Kansas baseball’s first official practice leads into weekend’s alumni game

LAWRENCE, Kan. – After six weeks of grinding through individual workouts, the Kansas baseball team officially started its fall slate of team practice, Friday afternoon at Hoglund Ballpark.
The fall formula starts the same time school starts, and consists of six weeks of group drills. Then once the 45-day window hits, the groups combine for team session.
“The one thing that takes place when you have been doing individuals for six weeks – the players are ready for the start of team segment and the coaches are ready for the start of team segment,” head coach Ritch Price said.  “When that time comes, it is awesome. You can just feel the energy with how excited the players are to be out here all together.”
That first practice excitement began with batting practice, transitioned into defensive drills and then finished with an abbreviated intrasquad game.
The most important aspect of that first structured practice is that it sets the tone for the fall to encourage progress.

“Those first six weeks are critical for any team,” Price said. “We want to see progress from everyone. From the young pitching staff to our position players, the goal during the fall is progress.”
The squad will have a chance to showcase that progress in front of fans earlier than usual, as the sixth-annual Floyd Temple Alumni Game is slated for Saturday, Oct. 7, at Hoglund Ballpark.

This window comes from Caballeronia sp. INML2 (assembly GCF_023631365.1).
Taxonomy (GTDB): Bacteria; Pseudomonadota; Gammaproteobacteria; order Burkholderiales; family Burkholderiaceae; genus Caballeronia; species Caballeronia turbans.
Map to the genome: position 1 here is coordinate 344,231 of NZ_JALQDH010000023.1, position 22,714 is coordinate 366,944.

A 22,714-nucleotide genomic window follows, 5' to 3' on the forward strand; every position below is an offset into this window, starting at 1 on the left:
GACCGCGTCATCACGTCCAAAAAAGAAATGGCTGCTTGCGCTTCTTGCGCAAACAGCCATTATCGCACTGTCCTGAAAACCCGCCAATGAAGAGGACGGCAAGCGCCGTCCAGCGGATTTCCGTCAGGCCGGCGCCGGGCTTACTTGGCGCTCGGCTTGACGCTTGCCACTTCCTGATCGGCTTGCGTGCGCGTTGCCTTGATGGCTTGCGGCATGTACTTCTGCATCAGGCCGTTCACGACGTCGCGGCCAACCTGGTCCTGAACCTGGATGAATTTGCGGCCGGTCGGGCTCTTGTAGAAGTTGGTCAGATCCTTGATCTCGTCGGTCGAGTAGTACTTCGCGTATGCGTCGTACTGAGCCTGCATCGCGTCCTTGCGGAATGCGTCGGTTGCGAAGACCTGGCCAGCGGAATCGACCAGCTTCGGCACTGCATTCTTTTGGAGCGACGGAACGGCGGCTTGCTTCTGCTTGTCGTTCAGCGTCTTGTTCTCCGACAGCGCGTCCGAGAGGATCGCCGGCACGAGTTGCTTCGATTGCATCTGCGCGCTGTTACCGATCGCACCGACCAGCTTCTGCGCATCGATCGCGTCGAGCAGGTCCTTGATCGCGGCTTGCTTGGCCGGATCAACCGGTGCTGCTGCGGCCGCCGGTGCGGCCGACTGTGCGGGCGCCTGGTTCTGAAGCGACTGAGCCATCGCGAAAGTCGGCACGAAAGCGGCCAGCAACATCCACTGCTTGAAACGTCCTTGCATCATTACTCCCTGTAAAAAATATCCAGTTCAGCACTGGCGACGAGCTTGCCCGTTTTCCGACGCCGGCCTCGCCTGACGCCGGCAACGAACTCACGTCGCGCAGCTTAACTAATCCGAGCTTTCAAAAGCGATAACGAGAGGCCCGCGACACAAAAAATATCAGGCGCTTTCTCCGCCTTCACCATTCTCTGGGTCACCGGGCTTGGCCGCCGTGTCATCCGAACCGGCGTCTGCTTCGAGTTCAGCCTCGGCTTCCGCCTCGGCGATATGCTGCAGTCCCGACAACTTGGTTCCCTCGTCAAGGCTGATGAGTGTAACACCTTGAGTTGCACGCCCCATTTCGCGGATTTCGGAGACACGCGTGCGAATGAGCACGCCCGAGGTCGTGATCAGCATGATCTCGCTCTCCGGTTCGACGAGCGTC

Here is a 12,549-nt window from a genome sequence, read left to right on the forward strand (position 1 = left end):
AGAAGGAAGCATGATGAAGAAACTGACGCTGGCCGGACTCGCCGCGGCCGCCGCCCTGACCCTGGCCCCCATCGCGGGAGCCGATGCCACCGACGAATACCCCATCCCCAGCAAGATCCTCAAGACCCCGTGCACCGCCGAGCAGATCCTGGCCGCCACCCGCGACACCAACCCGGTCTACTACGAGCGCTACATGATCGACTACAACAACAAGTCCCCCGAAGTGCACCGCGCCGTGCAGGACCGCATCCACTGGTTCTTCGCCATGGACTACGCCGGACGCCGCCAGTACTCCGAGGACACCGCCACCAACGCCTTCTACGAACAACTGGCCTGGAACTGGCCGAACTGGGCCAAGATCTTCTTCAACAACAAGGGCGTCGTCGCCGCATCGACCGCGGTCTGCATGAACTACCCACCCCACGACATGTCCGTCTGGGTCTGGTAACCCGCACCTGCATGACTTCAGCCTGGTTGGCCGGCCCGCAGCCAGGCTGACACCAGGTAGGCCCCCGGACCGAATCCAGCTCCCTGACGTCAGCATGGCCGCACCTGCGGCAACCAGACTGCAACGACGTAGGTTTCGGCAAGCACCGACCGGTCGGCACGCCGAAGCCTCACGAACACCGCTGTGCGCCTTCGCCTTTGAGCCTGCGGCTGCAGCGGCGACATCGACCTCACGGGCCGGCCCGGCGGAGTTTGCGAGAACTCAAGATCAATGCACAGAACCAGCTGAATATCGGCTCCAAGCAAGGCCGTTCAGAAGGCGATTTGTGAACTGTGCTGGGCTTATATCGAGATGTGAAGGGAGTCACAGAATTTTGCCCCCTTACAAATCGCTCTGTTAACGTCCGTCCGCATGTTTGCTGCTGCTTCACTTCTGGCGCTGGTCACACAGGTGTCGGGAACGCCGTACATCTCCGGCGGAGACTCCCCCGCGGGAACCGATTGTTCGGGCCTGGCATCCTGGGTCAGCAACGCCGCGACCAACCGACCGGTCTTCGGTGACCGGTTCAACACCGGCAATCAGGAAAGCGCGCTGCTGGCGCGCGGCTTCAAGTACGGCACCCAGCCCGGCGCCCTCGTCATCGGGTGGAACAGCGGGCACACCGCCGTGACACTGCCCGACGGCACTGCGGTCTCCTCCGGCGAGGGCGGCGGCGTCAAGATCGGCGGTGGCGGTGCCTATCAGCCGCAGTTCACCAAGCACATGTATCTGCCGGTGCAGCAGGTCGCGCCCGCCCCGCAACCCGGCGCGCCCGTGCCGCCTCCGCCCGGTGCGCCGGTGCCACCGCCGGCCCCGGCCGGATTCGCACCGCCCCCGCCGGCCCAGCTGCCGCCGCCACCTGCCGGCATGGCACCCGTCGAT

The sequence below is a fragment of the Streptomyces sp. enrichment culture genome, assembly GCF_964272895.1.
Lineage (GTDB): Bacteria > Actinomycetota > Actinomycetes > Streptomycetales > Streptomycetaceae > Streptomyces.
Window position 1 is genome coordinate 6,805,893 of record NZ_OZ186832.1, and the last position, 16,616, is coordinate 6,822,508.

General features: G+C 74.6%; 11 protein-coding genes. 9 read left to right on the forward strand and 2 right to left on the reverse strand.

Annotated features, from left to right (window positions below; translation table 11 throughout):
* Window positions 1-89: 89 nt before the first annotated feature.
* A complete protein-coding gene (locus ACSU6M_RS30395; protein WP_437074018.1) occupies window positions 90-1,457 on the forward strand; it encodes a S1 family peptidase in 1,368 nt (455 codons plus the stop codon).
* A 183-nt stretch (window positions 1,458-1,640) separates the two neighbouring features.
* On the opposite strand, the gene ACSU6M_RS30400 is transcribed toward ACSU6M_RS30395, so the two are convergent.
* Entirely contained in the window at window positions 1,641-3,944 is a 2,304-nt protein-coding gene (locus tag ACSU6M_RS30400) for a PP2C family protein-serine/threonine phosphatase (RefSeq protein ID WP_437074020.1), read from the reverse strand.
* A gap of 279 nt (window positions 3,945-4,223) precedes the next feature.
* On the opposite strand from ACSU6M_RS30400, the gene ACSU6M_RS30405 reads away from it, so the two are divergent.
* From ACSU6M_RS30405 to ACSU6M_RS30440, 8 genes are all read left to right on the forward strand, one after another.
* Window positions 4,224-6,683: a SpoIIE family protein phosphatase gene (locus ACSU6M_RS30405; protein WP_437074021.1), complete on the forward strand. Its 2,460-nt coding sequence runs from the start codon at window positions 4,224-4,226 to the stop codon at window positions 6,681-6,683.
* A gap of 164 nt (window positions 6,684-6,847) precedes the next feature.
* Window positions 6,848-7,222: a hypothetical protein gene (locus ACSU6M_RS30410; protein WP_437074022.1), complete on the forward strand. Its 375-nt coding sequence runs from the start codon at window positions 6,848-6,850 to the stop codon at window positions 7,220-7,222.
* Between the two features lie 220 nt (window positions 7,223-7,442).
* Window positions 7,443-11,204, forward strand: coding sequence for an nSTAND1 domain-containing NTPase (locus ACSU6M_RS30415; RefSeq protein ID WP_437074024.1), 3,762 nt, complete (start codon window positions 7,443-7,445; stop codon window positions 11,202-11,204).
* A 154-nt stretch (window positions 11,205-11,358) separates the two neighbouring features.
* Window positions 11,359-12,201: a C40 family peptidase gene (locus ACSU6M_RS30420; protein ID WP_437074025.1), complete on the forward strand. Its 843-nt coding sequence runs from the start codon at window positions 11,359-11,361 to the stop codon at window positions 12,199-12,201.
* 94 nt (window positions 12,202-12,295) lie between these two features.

Temple, one of KU’s legendary coaches, passed away in 2012, and since then, the game has been named in his honor. As the skipper of Kansas baseball for 28 seasons (1954-81), Temple amassed 438 victories to supplement a .524 winning percentage. After coaching, Temple served as an assistant athletic director from 1981-92.
This is one of the key events of the fall Price looks forward to for his team.
“The longer you coach at one place – the alumni events just keep getting more special,” Price said. “I am so proud of the successes our players of the past have enjoyed, not just on the field, but in the classroom and in life. To see all those guys come back with their families and successful careers, and the pride they show for being a Jayhawk – it makes this weekend special to be the head coach.”
The weekend may be special for Price, but the important takeaway he wants his squad to achieve is to show the appreciation for the men before them who paved the way for what they have now.
“It is about respect,” Price said. “It is about respecting the guys that are in the other dugout. They have laid the foundation for what my players get to enjoy today. It is a day for my guys to say thank you.  We are all in this thing together; we are all Jayhawks for life.”




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